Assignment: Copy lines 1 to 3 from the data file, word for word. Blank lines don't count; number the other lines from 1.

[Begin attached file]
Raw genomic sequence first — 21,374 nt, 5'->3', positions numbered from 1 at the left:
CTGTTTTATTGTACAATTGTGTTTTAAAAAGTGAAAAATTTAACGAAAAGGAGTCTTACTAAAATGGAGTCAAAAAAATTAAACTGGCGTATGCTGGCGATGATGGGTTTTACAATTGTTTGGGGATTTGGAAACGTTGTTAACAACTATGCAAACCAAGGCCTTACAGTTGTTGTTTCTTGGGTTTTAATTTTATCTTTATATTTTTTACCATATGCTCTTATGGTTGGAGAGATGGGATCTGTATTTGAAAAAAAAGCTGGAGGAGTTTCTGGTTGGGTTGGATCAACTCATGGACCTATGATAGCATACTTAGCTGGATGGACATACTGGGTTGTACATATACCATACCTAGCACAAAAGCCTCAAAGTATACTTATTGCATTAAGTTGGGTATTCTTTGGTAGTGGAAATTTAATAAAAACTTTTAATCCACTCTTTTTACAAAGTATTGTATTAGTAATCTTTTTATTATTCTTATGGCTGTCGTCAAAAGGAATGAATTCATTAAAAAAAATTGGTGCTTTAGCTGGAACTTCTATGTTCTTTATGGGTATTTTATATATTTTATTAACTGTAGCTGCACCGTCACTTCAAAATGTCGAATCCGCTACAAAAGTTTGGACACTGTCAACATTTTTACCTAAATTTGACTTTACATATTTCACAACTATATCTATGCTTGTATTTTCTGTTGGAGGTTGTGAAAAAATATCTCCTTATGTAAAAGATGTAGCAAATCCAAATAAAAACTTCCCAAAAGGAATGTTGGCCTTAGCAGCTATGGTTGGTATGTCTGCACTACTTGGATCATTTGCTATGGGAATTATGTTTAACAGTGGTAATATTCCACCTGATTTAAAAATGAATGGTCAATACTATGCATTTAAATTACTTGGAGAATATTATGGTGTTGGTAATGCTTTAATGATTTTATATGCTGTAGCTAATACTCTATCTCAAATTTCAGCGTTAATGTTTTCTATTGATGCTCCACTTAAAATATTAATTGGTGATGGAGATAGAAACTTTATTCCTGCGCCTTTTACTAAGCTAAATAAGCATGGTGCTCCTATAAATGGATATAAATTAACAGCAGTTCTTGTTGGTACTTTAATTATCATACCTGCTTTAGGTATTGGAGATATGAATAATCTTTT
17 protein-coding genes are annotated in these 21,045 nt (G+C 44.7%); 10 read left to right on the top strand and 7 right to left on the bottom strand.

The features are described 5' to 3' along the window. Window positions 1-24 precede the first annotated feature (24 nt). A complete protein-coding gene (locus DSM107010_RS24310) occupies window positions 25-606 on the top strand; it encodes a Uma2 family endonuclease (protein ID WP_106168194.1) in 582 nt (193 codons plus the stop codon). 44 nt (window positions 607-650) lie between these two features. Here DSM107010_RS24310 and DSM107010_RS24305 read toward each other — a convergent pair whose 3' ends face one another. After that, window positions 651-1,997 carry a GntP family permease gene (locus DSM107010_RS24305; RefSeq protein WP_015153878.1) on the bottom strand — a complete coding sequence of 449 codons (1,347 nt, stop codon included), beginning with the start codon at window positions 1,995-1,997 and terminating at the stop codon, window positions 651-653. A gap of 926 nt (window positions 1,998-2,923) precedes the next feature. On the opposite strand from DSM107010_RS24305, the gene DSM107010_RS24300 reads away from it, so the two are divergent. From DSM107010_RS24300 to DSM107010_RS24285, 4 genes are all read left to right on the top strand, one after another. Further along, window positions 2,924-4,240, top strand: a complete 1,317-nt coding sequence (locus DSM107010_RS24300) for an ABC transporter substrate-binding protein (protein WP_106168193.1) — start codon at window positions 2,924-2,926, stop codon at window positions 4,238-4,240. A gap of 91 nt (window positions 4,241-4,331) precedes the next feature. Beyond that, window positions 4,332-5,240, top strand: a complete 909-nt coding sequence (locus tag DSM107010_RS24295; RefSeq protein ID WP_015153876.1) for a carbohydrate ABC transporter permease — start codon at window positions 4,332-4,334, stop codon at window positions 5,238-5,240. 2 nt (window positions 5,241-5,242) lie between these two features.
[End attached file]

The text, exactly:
Raw genomic sequence first — 21,374 nt, 5'->3', positions numbered from 1 at the left:
CTGTTTTATTGTACAATTGTGTTTTAAAAAGTGAAAAATTTAACGAAAAGGAGTCTTACTAAAATGGAGTCAAAAAAATTAAACTGGCGTATGCTGGCGATGATGGGTTTTACAATTGTTTGGGGATTTGGAAACGTTGTTAACAACTATGCAAACCAAGGCCTTACAGTTGTTGTTTCTTGGGTTTTAATTTTATCTTTATATTTTTTACCATATGCTCTTATGGTTGGAGAGATGGGATCTGTATTTGAAAAAAAAGCTGGAGGAGTTTCTGGTTGGGTTGGATCAACTCATGGACCTATGATAGCATACTTAGCTGGATGGACATACTGGGTTGTACATATACCATACCTAGCACAAAAGCCTCAAAGTATACTTATTGCATTAAGTTGGGTATTCTTTGGTAGTGGAAATTTAATAAAAACTTTTAATCCACTCTTTTTACAAAGTATTGTATTAGTAATCTTTTTATTATTCTTATGGCTGTCGTCAAAAGGAATGAATTCATTAAAAAAAATTGGTGCTTTAGCTGGAACTTCTATGTTCTTTATGGGTATTTTATATATTTTATTAACTGTAGCTGCACCGTCACTTCAAAATGTCGAATCCGCTACAAAAGTTTGGACACTGTCAACATTTTTACCTAAATTTGACTTTACATATTTCACAACTATATCTATGCTTGTATTTTCTGTTGGAGGTTGTGAAAAAATATCTCCTTATGTAAAAGATGTAGCAAATCCAAATAAAAACTTCCCAAAAGGAATGTTGGCCTTAGCAGCTATGGTTGGTATGTCTGCACTACTTGGATCATTTGCTATGGGAATTATGTTTAACAGTGGTAATATTCCACCTGATTTAAAAATGAATGGTCAATACTATGCATTTAAATTACTTGGAGAATATTATGGTGTTGGTAATGCTTTAATGATTTTATATGCTGTAGCTAATACTCTATCTCAAATTTCAGCGTTAATGTTTTCTATTGATGCTCCACTTAAAATATTAATTGGTGATGGAGATAGAAACTTTATTCCTGCGCCTTTTACTAAGCTAAATAAGCATGGTGCTCCTATAAATGGATATAAATTAACAGCAGTTCTTGTTGGTACTTTAATTATCATACCTGCTTTAGGTATTGGAGATATGAATAATCTTTT
17 protein-coding genes are annotated in these 21,045 nt (G+C 44.7%); 10 read left to right on the top strand and 7 right to left on the bottom strand.